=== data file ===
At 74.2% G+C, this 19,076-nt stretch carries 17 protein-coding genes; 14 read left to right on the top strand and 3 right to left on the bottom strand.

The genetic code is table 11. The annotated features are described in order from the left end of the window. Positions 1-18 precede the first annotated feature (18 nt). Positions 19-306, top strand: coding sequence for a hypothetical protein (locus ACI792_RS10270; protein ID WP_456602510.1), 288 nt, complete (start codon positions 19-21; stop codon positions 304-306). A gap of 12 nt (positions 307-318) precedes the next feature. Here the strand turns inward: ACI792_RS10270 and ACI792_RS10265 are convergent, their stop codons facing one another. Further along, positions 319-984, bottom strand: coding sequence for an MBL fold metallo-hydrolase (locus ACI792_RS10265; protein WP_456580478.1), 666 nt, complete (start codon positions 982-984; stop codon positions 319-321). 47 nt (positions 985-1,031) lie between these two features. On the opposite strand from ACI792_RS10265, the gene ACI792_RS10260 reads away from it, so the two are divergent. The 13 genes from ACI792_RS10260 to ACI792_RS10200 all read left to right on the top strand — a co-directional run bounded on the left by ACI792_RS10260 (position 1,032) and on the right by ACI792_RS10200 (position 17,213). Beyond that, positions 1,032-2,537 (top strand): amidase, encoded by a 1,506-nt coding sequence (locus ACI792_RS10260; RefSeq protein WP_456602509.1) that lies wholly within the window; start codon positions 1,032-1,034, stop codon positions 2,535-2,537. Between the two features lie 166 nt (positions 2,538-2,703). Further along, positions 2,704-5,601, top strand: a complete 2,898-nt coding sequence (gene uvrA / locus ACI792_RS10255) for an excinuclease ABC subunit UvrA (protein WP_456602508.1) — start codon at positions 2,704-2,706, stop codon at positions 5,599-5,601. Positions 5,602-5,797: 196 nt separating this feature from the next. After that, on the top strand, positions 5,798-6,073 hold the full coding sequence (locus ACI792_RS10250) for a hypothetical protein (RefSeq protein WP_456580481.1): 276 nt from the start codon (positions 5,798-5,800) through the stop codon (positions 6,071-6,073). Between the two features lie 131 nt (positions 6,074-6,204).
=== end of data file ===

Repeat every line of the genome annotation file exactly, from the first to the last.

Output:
At 74.2% G+C, this 19,076-nt stretch carries 17 protein-coding genes; 14 read left to right on the top strand and 3 right to left on the bottom strand.

The genetic code is table 11. The annotated features are described in order from the left end of the window. Positions 1-18 precede the first annotated feature (18 nt). Positions 19-306, top strand: coding sequence for a hypothetical protein (locus ACI792_RS10270; protein ID WP_456602510.1), 288 nt, complete (start codon positions 19-21; stop codon positions 304-306). A gap of 12 nt (positions 307-318) precedes the next feature. Here the strand turns inward: ACI792_RS10270 and ACI792_RS10265 are convergent, their stop codons facing one another. Further along, positions 319-984, bottom strand: coding sequence for an MBL fold metallo-hydrolase (locus ACI792_RS10265; protein WP_456580478.1), 666 nt, complete (start codon positions 982-984; stop codon positions 319-321). 47 nt (positions 985-1,031) lie between these two features. On the opposite strand from ACI792_RS10265, the gene ACI792_RS10260 reads away from it, so the two are divergent. The 13 genes from ACI792_RS10260 to ACI792_RS10200 all read left to right on the top strand — a co-directional run bounded on the left by ACI792_RS10260 (position 1,032) and on the right by ACI792_RS10200 (position 17,213). Beyond that, positions 1,032-2,537 (top strand): amidase, encoded by a 1,506-nt coding sequence (locus ACI792_RS10260; RefSeq protein WP_456602509.1) that lies wholly within the window; start codon positions 1,032-1,034, stop codon positions 2,535-2,537. Between the two features lie 166 nt (positions 2,538-2,703). Further along, positions 2,704-5,601, top strand: a complete 2,898-nt coding sequence (gene uvrA / locus ACI792_RS10255) for an excinuclease ABC subunit UvrA (protein WP_456602508.1) — start codon at positions 2,704-2,706, stop codon at positions 5,599-5,601. Positions 5,602-5,797: 196 nt separating this feature from the next. After that, on the top strand, positions 5,798-6,073 hold the full coding sequence (locus ACI792_RS10250) for a hypothetical protein (RefSeq protein WP_456580481.1): 276 nt from the start codon (positions 5,798-5,800) through the stop codon (positions 6,071-6,073). Between the two features lie 131 nt (positions 6,074-6,204).